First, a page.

YMCA aims to improve physical, mental health of Nova Scotians with chronic conditions

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Anna Freid, left, and Eunice Abagha, right, participate in the Active for Life pilot program at the John W. Lindsay YMCA in Halifax. (Patrick Callaghan/CBC - image credit)
Anna Freid, left, and Eunice Abagha, right, participate in the Active for Life pilot program at the John W. Lindsay YMCA in Halifax. (Patrick Callaghan/CBC - image credit)

The YMCA is offering individually tailored exercise programs to help Nova Scotians who are dealing with chronic conditions get moving.

The Active for Life program, which will eventually be offered in five Nova Scotia communities, is meant to give people who've completed physical rehabilitation programs — but are not ready to exercise on their own — the tips and confidence needed to get started.

"Bridging the gap is having avenues for people who graduate from ... a cardiac rehab program or from a knee and hip program in order for them to get active in their communities," said Jonathon Fowles, a kinesiology professor at Acadia University who helped developed the program.

Clinical exercise physiologists (CEPs) create safe exercise programs tailored to the needs of the participant to get them to feel comfortable being active.

Submitted Jonathon Fowles
Submitted Jonathon Fowles

"The CEP kind of acts like a pharmacist," said Fowles, who is also the director the Centre for Lifestyle Studies at Acadia.

The Active for Life program will be available on a permanent basis starting in September at YMCA locations in Halifax, Bridgewater, Amherst and Pictou. Pilot programs are already underway in Halifax and Bridgewater.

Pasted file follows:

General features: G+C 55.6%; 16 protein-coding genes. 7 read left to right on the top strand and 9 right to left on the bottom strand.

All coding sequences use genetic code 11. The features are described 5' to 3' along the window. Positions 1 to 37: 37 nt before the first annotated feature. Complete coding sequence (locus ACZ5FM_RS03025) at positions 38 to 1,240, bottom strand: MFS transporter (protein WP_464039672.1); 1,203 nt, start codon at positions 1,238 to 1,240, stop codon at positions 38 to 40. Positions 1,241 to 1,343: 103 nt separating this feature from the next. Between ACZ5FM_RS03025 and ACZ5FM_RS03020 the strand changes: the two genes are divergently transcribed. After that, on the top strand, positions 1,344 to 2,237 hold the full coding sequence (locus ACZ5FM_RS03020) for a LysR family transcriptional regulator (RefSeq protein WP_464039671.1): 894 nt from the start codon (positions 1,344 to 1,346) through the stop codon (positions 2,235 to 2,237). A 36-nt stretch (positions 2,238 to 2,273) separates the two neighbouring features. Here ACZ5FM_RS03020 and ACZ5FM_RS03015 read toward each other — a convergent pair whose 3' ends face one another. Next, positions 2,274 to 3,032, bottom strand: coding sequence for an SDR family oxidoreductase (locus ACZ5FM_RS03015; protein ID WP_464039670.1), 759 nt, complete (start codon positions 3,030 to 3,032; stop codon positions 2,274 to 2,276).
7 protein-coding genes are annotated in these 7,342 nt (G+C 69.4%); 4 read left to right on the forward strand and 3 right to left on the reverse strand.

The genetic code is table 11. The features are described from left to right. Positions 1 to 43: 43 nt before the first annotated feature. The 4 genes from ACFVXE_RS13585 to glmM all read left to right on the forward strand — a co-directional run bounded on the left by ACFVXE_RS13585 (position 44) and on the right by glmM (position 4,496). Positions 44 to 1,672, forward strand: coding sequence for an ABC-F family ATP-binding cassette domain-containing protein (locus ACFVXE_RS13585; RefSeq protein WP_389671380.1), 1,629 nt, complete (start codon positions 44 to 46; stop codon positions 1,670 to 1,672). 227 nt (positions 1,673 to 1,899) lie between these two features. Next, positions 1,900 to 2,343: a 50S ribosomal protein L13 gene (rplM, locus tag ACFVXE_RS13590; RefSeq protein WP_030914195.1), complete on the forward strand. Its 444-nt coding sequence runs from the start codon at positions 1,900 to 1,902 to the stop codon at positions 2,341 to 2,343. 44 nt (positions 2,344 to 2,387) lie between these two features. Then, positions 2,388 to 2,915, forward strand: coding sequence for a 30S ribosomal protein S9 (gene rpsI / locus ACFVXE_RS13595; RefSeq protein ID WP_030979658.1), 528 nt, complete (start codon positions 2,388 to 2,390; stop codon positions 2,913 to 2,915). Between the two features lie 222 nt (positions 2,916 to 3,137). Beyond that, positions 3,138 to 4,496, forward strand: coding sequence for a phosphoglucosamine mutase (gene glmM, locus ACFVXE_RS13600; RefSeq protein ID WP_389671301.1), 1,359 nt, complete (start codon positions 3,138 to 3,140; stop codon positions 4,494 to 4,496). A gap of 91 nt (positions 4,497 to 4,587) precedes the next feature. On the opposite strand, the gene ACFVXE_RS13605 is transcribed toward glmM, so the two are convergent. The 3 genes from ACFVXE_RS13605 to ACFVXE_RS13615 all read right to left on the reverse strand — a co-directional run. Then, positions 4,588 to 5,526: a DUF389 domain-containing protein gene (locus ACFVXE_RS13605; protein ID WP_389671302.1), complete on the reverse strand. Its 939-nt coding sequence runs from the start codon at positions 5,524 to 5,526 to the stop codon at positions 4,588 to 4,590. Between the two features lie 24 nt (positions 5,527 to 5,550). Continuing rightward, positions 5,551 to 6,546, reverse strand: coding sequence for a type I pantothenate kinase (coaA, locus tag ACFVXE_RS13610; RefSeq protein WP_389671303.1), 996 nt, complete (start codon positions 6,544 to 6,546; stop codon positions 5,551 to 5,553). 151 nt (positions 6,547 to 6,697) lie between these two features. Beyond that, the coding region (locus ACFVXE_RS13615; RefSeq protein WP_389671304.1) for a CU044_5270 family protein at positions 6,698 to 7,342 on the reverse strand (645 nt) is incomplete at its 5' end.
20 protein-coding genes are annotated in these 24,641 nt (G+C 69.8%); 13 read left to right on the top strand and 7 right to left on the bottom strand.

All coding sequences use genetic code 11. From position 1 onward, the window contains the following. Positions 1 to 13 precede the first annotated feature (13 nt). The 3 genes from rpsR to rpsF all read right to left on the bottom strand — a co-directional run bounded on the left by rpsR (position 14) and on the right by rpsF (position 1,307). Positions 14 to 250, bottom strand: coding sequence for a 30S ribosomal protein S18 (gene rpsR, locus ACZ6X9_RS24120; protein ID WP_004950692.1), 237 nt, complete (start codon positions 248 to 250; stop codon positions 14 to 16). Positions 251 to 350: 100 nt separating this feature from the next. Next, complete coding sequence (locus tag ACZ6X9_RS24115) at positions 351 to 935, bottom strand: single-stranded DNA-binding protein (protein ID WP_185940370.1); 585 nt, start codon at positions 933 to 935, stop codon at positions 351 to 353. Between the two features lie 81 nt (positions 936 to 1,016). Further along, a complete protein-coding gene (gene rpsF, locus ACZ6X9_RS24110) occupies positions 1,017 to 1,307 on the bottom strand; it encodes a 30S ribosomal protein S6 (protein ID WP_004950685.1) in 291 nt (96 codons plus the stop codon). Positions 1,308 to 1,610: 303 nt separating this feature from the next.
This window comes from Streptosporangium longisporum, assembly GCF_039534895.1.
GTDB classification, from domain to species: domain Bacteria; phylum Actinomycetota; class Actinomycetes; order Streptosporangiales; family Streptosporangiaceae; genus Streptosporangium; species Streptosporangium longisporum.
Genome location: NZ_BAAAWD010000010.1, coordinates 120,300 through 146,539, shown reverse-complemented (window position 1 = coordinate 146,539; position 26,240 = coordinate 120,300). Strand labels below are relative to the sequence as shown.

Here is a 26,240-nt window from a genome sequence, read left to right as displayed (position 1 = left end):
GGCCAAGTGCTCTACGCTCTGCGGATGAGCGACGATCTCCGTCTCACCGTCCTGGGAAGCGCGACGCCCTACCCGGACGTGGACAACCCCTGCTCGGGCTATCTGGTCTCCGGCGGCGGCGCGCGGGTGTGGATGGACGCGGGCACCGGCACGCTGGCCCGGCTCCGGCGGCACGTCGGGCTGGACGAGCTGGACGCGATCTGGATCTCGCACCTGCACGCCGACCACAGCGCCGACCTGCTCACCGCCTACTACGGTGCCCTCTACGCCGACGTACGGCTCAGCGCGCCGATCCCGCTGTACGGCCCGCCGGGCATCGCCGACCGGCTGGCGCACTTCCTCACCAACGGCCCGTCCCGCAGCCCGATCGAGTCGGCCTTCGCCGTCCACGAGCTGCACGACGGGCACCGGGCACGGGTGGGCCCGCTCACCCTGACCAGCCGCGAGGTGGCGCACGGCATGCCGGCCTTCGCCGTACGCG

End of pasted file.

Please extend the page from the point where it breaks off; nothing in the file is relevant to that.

The program will be introduced in Cape Breton later in the season.

Fowles said the goal of the program is that participants improve balance and strength by 20 to 25 per cent, while improving aerobic fitness and mental health by 15 to 20 per cent.

Patrick Callaghan/CBC
Patrick Callaghan/CBC

Tom Christensen is the CEP running the pilot program in Halifax. He completes initial assessments of the participants before they start and monitors their progress.

"The coolest thing is to see people realize they can do stuff that they thought they couldn't," Christensen said.

Eunice Abagha loves exercising, but suffers from intense musculoskeletal pain in her knees and shoulders that makes it difficult to walk. She spent eight weeks at Nova Scotia Rehabilitation and Arthritis Centre, but knew she couldn't receive the one-on-one treatment forever.

She was afraid to start exercising unsupervised, so her physiotherapist referred her to the YMCA, where she soon enrolled in Active for Life.

Patrick Callaghan/CBC
Patrick Callaghan/CBC

She said balance and strength exercises have helped improve her physical health.

"I had so much trouble even bending my knee when I first came here, but the exercises I do in this room are helping me get more flexibility in my knees and take away pain in my shoulders," Abagha said.

"I love this program to the moon and back. I wish I knew about a program like this many, many years ago."

Participants can self-refer to the Active for Life program or be referred by a health-care practitioner. The YMCA said subsidies and a two-week free trial are available for participants.

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